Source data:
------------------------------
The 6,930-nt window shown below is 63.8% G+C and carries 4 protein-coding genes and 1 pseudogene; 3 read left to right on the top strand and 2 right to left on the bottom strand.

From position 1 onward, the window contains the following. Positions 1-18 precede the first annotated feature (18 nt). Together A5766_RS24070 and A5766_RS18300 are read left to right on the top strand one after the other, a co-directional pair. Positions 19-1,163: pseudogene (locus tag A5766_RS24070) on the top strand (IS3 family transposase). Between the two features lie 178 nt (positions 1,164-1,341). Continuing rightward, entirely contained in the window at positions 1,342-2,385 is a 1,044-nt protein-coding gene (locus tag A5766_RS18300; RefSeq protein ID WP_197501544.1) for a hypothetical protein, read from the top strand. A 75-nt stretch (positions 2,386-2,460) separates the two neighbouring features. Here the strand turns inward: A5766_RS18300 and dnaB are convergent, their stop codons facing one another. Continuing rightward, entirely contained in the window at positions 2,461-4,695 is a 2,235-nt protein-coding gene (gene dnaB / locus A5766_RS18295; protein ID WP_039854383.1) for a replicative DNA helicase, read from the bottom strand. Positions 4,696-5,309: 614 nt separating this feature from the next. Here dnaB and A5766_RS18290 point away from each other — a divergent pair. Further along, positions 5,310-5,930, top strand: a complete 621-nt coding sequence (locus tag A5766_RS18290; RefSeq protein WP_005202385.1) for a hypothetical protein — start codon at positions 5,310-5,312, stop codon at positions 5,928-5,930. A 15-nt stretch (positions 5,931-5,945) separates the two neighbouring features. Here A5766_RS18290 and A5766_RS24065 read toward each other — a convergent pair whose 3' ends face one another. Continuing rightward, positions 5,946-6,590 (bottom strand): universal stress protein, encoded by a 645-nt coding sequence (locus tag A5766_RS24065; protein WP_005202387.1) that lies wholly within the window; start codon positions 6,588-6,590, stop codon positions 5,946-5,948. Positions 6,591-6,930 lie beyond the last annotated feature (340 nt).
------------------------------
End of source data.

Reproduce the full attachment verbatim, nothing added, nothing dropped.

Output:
The 6,930-nt window shown below is 63.8% G+C and carries 4 protein-coding genes and 1 pseudogene; 3 read left to right on the top strand and 2 right to left on the bottom strand.

From position 1 onward, the window contains the following. Positions 1-18 precede the first annotated feature (18 nt). Together A5766_RS24070 and A5766_RS18300 are read left to right on the top strand one after the other, a co-directional pair. Positions 19-1,163: pseudogene (locus tag A5766_RS24070) on the top strand (IS3 family transposase). Between the two features lie 178 nt (positions 1,164-1,341). Continuing rightward, entirely contained in the window at positions 1,342-2,385 is a 1,044-nt protein-coding gene (locus tag A5766_RS18300; RefSeq protein ID WP_197501544.1) for a hypothetical protein, read from the top strand. A 75-nt stretch (positions 2,386-2,460) separates the two neighbouring features. Here the strand turns inward: A5766_RS18300 and dnaB are convergent, their stop codons facing one another. Continuing rightward, entirely contained in the window at positions 2,461-4,695 is a 2,235-nt protein-coding gene (gene dnaB / locus A5766_RS18295; protein ID WP_039854383.1) for a replicative DNA helicase, read from the bottom strand. Positions 4,696-5,309: 614 nt separating this feature from the next. Here dnaB and A5766_RS18290 point away from each other — a divergent pair. Further along, positions 5,310-5,930, top strand: a complete 621-nt coding sequence (locus tag A5766_RS18290; RefSeq protein WP_005202385.1) for a hypothetical protein — start codon at positions 5,310-5,312, stop codon at positions 5,928-5,930. A 15-nt stretch (positions 5,931-5,945) separates the two neighbouring features. Here A5766_RS18290 and A5766_RS24065 read toward each other — a convergent pair whose 3' ends face one another. Continuing rightward, positions 5,946-6,590 (bottom strand): universal stress protein, encoded by a 645-nt coding sequence (locus tag A5766_RS24065; protein WP_005202387.1) that lies wholly within the window; start codon positions 6,588-6,590, stop codon positions 5,946-5,948. Positions 6,591-6,930 lie beyond the last annotated feature (340 nt).